Description: The Smooth Greensnake is a small terrestrial snake, with adults ranging from 12–20 inches (30–51 cm) in length. These snakes are solid bright green in coloration and have a solid white or light-yellow underside. Juveniles are similar in appearance to adults. Scales are non-keeled, giving individuals a smooth, shiny appearance, and the anal scale is divided. Individuals have a bright red tongue that is tipped with black. Smooth Greensnakes should not be confused with any other South Dakota snake species, as no other snakes are solid green in coloration. Adult North American Racers are olive green with a light-yellow underside but are significantly larger than Smooth Greensnakes. At similar sizes, juvenile North American Racers are patterned, whereas Smooth Greensnakes are unpatterned.
Habitat: Smooth Greensnakes can be found in moist grassy areas in wet meadows, prairies, and woodlands but have also been found in residential and suburban areas.
Natural History: Smooth Greensnakes are typically active in the day from April to September and possibly into October provided warmer temperatures. Like many other snakes, Smooth Greensnakes are solitary in behavior and will seek shelter beneath objects like rocks or logs. Individuals can be found close together while overwintering in den sites and when males seek out females during the reproductive season. These snakes rarely strike but may open their mouth and gape when they feel threatened. Smooth Greensnakes feed primarily on small invertebrates and earthworms and do not constrict their prey. Individuals often overwinter in invertebrate or mammal burrows. Smooth Greensnakes breed shortly after emerging from hibernacula in the spring, and females will lay 3–11 eggs in late July or August. Nests are typically constructed in organic material, such as decaying logs. Females retain eggs in their bodies for longer periods of time compared to many other snakes; therefore, once eggs are laid, they typically hatch within a month.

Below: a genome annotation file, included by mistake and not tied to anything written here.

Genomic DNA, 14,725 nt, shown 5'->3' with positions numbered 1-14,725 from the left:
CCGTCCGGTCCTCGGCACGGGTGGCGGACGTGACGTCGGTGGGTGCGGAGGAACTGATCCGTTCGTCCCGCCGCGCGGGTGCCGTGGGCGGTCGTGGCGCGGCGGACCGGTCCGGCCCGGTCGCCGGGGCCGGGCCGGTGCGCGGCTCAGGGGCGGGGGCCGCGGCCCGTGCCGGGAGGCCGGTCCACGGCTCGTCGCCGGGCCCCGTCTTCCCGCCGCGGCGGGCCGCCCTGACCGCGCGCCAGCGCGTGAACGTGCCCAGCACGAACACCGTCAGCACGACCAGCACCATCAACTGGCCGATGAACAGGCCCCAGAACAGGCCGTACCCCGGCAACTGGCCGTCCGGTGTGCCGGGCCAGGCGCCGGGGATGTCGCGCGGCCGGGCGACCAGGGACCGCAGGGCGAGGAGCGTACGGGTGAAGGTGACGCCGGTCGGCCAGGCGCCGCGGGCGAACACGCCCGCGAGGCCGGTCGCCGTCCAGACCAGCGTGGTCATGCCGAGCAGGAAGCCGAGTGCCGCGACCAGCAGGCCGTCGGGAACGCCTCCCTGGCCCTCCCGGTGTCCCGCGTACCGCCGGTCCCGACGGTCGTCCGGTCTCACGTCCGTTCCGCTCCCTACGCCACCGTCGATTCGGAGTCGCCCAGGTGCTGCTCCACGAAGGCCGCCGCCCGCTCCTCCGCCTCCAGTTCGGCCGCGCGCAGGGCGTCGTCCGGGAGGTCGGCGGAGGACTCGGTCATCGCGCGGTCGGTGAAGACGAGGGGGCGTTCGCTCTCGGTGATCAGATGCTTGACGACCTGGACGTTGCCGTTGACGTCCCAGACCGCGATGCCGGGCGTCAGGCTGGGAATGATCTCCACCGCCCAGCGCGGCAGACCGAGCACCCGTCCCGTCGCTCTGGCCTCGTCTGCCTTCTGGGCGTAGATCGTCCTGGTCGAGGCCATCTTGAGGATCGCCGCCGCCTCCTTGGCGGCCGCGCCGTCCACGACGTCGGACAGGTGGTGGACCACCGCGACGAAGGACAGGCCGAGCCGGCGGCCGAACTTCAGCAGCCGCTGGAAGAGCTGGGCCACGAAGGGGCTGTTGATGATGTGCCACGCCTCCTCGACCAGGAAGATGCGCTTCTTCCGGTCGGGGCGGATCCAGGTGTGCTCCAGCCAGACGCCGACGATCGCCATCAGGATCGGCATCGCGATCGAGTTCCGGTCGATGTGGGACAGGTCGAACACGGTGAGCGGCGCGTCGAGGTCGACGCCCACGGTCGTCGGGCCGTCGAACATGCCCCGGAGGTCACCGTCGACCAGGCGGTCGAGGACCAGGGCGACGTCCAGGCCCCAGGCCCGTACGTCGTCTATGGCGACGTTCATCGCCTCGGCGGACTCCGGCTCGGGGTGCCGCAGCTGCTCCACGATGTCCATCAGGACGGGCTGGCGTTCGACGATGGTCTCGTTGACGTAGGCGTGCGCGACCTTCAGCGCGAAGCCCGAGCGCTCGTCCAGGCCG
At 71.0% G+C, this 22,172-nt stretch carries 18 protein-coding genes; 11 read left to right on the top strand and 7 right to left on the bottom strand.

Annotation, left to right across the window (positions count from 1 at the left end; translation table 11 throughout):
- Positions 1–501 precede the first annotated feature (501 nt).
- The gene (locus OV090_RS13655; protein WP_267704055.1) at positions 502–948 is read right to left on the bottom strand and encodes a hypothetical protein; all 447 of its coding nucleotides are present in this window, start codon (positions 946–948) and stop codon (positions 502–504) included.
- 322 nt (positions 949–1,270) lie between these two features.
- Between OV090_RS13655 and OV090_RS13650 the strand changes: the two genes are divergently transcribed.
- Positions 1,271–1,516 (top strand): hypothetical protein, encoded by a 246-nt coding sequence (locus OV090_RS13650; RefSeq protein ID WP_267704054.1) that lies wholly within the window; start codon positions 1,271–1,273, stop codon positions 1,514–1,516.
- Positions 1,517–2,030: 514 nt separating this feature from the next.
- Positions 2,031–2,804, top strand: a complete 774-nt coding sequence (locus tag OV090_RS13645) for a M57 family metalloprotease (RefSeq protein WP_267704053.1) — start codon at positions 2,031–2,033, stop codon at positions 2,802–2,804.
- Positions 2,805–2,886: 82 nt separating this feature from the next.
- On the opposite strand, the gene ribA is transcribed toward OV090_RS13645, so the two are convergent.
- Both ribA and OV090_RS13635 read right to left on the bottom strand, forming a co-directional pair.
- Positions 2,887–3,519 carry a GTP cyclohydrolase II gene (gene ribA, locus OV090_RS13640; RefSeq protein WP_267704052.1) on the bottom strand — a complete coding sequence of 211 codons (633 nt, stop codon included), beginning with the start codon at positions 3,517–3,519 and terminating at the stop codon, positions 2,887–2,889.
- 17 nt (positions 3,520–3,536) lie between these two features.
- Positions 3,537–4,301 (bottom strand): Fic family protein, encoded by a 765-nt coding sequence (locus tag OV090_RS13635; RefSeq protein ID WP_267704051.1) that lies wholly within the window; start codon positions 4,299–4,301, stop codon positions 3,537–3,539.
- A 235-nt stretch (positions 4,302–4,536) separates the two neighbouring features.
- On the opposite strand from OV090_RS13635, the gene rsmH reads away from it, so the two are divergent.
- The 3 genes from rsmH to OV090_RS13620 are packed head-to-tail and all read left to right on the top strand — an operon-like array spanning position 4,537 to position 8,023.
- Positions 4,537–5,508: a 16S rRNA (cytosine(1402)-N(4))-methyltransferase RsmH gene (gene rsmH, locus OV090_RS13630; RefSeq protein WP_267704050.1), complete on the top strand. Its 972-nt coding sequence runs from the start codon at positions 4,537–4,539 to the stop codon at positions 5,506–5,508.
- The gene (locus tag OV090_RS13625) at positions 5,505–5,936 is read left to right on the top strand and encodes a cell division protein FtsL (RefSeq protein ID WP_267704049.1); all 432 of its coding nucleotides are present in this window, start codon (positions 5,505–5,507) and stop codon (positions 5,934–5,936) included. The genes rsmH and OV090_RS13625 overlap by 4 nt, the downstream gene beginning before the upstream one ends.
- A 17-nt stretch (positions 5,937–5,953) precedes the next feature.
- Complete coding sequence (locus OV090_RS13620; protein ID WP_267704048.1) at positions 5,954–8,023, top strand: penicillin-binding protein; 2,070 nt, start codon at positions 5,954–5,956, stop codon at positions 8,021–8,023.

Species Distribution: This species is distributed across much of New England and throughout the Great Lakes region, with isolated populations occurring throughout the Great Plains and the Rocky Mountains, from Iowa and Missouri to New Mexico and Utah.
South Dakota Distribution: Smooth Greensnakes were previously only reported from the Black Hills in western South Dakota and the northeastern corner of the state. Recent records have expanded the recognized distribution of the Smooth Greensnake in South Dakota. Recent records from Corson, Edmunds, and McPherson counties suggest that there may be populations of Smooth Greensnakes in additional localities along the North Dakota border. A single observation has been reported from Union County, which likely represents a disjunct population. Even with additional localities yet to be reported in South Dakota, populations of Smooth Greensnakes likely occur in isolated patches, rather than continuously across large regions.
South Dakota Status: This species is monitored by the South Dakota Natural Heritage Program. Any observations of this species should be reported to South Dakota Game, Fish and Parks (report observation).
Remarks: Upon death, the color of Smooth Greensnakes changes from green to blue. Yellow and blue pigments in the skin make individuals appear green. After an individual has died, the yellow pigments break down quickly, resulting in only blue pigments remaining.